And it isn’t just former Fereldens that Hawke exploits. Merrill’s companion quest necessitates that Hawke kill the leader of the marginalized Dalish, which will either get Merrill exiled from her people or turn the elves against the party, forcing you to massacre them. Similarly, during Fenris’ quest, Hawke is given the option to keep an elven slave or to release her to join up with the Dalish. But this is another morally despicable choice given the elves history of slavery—you’re given the option to pay the elf, but curiously she never gets to move into a mansion of her own—and even if she is handed over to the Dalish, Hawke kills the Dalish leader anyway.
Hawke isn’t any more generous to Kirkwall’s other persecuted group, the mages. When tasked with hunting a group of rogue mages, you’re forced either to kill them all or to kill half of them immediately and to kill the other half when they later seek revenge. Dragon Age II sets up which minority groups are the worst persecuted and places Hawke in a position in which she must continue persecuting them. The most that the player can do to ease the city’s suffering is sometimes make Hawke feel kinda bad for her systematic tyranny.
In fairness, my examples against Hawke have so far all been sidequests. Players don’t technically need to pursue any of them (although it’s most likely that they will, even if accidentally). But the main plot doesn’t make Hawke seem any better. During the prologue, Hawke flaunts her family title to get into a city that has already turned away hundreds of refugees. When Hawke’s title is questioned, her sleazy uncle worms Hawke into the city through his criminal connections. Hawke’s only choice is which crime lord will lift her above the masses of starving refugees. Once she is allowed into the city, her only character motivation for the first third of the game is to git rich or die tryin’.
During the second act, Hawke is commissioned to quell a Qunari uprising. While her tenure as ambassador has some success (perhaps the beneficiary of one classist society can relate to the beneficiary of another classist society) ultimately she’s too apathetic to change anything. Hawke doesn’t offer the Qunari official assistance in his search for their relic, she doesn’t warn Kirkwall of the coming slaughter (even when it seems inevitable), and she may only repay the Arishok’s violence in kind. The Qunari must revolt, they must catch the city by surprise, and Hawke must ultimately benefit from the siege. The third act parallels the second almost exactly; Hawke is only able to express sympathy or contempt for the mages—without ever acting on either until it is too late.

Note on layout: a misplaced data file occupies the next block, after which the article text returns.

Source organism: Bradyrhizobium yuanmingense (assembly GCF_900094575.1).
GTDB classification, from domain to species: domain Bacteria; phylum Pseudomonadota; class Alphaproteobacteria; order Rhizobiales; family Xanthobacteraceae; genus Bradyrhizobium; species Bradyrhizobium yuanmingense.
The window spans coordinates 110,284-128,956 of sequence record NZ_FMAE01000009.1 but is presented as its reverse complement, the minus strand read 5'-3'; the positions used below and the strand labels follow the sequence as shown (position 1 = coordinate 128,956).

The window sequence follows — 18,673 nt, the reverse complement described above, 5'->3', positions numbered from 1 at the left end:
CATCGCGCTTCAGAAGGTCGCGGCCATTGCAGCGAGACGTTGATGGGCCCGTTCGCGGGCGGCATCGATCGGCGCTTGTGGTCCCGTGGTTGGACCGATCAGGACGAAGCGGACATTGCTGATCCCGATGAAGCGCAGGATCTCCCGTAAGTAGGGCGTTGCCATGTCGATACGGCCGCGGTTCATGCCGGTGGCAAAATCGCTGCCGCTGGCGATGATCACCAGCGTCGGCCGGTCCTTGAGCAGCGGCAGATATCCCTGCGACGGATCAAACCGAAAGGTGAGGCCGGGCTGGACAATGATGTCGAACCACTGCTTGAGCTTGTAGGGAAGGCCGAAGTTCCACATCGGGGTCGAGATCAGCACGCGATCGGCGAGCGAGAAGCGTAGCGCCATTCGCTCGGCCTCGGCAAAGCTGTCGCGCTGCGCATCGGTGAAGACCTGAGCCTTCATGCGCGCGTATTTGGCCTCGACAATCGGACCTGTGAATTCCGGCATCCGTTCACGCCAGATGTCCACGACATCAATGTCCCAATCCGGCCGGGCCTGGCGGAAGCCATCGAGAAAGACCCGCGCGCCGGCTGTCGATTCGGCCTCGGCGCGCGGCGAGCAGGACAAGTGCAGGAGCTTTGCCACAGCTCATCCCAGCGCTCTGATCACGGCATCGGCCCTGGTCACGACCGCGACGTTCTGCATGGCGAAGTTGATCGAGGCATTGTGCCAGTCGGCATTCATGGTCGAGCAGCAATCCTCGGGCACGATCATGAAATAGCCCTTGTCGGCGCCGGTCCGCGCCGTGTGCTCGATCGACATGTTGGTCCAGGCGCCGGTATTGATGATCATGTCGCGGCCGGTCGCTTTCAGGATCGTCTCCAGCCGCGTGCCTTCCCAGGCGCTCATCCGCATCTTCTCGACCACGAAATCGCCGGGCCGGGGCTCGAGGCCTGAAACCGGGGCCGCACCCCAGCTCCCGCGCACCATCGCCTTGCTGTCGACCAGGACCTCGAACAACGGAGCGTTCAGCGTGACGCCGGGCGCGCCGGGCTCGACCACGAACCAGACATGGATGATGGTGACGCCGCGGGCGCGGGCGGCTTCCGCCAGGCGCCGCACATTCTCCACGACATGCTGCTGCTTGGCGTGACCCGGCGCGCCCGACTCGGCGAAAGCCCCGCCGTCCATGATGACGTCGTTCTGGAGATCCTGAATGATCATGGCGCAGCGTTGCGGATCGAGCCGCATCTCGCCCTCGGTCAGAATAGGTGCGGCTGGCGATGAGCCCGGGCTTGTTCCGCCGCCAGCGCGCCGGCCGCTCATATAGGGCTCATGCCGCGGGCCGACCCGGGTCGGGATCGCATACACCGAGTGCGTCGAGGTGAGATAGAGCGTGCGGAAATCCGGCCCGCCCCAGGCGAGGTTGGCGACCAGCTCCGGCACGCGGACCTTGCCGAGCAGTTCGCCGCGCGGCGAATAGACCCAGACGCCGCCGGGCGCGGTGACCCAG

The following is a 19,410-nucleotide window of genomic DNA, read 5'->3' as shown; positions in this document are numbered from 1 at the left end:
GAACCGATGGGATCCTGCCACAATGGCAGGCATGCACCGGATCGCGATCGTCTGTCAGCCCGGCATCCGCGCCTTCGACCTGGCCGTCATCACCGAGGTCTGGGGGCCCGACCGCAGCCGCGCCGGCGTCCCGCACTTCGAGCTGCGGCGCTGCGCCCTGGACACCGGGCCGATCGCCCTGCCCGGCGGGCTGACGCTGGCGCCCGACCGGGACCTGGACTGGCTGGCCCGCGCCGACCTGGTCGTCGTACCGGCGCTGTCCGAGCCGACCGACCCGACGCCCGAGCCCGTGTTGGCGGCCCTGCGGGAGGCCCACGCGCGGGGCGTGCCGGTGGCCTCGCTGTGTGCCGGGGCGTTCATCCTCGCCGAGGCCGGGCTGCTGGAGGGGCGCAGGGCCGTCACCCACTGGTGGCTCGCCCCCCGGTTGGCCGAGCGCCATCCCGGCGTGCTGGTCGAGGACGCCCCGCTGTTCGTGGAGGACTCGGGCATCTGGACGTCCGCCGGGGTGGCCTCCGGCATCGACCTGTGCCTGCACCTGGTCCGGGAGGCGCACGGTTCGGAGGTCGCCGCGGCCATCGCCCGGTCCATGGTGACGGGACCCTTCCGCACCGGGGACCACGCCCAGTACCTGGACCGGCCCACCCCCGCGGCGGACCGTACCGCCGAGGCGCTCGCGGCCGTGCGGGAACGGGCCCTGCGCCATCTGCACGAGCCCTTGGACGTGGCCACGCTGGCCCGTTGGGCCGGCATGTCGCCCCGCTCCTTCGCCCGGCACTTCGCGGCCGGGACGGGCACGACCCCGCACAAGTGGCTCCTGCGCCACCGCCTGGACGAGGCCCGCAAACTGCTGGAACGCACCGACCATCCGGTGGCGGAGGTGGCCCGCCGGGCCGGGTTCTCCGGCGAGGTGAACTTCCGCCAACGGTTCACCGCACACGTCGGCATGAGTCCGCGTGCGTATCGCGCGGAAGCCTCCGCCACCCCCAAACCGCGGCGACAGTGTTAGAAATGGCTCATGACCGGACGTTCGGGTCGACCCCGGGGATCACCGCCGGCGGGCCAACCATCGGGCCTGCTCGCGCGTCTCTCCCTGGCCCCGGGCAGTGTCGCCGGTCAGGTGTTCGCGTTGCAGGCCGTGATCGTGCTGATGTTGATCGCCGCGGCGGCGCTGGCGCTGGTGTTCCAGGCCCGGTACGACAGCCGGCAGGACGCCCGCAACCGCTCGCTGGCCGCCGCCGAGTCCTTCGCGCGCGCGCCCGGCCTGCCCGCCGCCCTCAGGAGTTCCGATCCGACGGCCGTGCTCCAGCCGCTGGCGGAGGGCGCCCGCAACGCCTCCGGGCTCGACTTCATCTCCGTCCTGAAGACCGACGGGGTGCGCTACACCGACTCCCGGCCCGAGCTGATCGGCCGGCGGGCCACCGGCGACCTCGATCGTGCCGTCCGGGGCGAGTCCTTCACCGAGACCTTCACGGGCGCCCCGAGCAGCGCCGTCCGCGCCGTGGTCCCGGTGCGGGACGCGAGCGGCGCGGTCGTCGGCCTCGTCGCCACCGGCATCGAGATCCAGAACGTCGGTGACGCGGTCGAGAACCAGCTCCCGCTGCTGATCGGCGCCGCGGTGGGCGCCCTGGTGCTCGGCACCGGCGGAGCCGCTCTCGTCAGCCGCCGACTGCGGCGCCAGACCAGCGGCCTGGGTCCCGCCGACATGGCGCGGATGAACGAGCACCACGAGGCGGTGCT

Hawke’s rigid acceptance of her society is a far cry from the Warden’s behaviour in Origins. Where Hawke makes war with the Dalish, the Warden can choose to reconcile ancient Dalish feuds. Where Hawke takes slaves or abandons them to avoid responsibility, the Warden can dismantle a slave-trading cartel and expose the tyrant that made it possible. Where Hawke tracks down rogue mages, the Warden can disassemble the Circle of Magi in Ferelden entirely. Where Hawke euthanizes qunari mages according to the Qun or hunts qunari tal-vashoth race traitors, the Warden can restore the honour and position of a Qunari warrior, teach him Ferelden’s ways, and even join him when he returns home as emissary of the rest of Thedas. The Warden doesn’t have to do any of these things, but she has the choice to. She doesn’t have to accept the society that she lives in, and she can try to change it.
Kirkwall is a place where wealthy, nonmagical humans rule at the expense of the poor, the elves (Dalish and non-Dalish), the Qunari, mages, and unconnected immigrants, and it’s appropriate that the player takes on the role of a wealthy nonmagical (or mage whose powers are ignored) well connected human that has no interest in acting against her benefactors. As one of Kirkwall’s elite, Hawke either lacks the power or the benevolence to reject evil or abuses free will and perpetuates the already rampant evil in the city.
The Warden’s goodness or wickedness can be measured by her choices. The Warden must save Ferelden, but she is given a great degree of freedom with how she may do so. Hawke, on the other hand, is the result of accepting evil. The conclusion of Dragon Age II suggests that Hawke and the Warden may have met somewhere to deal with the crisis ignited in Kirkwall. If Virginia Cousland, my Gray-Warden Commander, and Mira Hawke do cross paths, I trust that Virginia will do what Mira was never willing to do: the right thing.